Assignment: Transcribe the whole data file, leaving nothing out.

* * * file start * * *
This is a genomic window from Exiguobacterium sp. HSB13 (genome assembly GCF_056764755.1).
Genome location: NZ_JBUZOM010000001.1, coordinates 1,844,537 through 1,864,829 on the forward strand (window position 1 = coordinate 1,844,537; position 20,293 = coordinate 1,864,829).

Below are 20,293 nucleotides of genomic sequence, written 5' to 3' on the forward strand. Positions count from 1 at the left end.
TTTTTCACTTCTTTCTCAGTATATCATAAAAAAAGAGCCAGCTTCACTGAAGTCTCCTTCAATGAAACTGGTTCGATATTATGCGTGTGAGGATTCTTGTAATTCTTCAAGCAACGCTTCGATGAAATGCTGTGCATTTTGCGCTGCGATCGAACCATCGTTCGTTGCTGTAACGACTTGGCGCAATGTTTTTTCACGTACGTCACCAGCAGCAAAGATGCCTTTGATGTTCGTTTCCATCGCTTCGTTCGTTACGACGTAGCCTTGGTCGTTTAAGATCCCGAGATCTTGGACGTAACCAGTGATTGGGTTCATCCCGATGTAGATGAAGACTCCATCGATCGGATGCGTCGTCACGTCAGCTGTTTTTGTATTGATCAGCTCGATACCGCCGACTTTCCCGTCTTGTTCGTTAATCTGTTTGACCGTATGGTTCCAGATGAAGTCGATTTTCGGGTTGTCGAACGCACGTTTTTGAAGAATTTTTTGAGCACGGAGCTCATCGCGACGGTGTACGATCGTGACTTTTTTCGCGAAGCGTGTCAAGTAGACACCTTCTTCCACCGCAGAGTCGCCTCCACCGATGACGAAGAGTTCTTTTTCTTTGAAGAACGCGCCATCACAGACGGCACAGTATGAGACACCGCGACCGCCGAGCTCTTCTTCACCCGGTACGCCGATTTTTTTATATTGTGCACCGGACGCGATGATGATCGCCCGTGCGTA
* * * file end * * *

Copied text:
This is a genomic window from Exiguobacterium sp. HSB13 (genome assembly GCF_056764755.1).
Genome location: NZ_JBUZOM010000001.1, coordinates 1,844,537 through 1,864,829 on the forward strand (window position 1 = coordinate 1,844,537; position 20,293 = coordinate 1,864,829).

Below are 20,293 nucleotides of genomic sequence, written 5' to 3' on the forward strand. Positions count from 1 at the left end.
TTTTTCACTTCTTTCTCAGTATATCATAAAAAAAGAGCCAGCTTCACTGAAGTCTCCTTCAATGAAACTGGTTCGATATTATGCGTGTGAGGATTCTTGTAATTCTTCAAGCAACGCTTCGATGAAATGCTGTGCATTTTGCGCTGCGATCGAACCATCGTTCGTTGCTGTAACGACTTGGCGCAATGTTTTTTCACGTACGTCACCAGCAGCAAAGATGCCTTTGATGTTCGTTTCCATCGCTTCGTTCGTTACGACGTAGCCTTGGTCGTTTAAGATCCCGAGATCTTGGACGTAACCAGTGATTGGGTTCATCCCGATGTAGATGAAGACTCCATCGATCGGATGCGTCGTCACGTCAGCTGTTTTTGTATTGATCAGCTCGATACCGCCGACTTTCCCGTCTTGTTCGTTAATCTGTTTGACCGTATGGTTCCAGATGAAGTCGATTTTCGGGTTGTCGAACGCACGTTTTTGAAGAATTTTTTGAGCACGGAGCTCATCGCGACGGTGTACGATCGTGACTTTTTTCGCGAAGCGTGTCAAGTAGACACCTTCTTCCACCGCAGAGTCGCCTCCACCGATGACGAAGAGTTCTTTTTCTTTGAAGAACGCGCCATCACAGACGGCACAGTATGAGACACCGCGACCGCCGAGCTCTTCTTCACCCGGTACGCCGATTTTTTTATATTGTGCACCGGACGCGATGATGATCGCCCGTGCGTA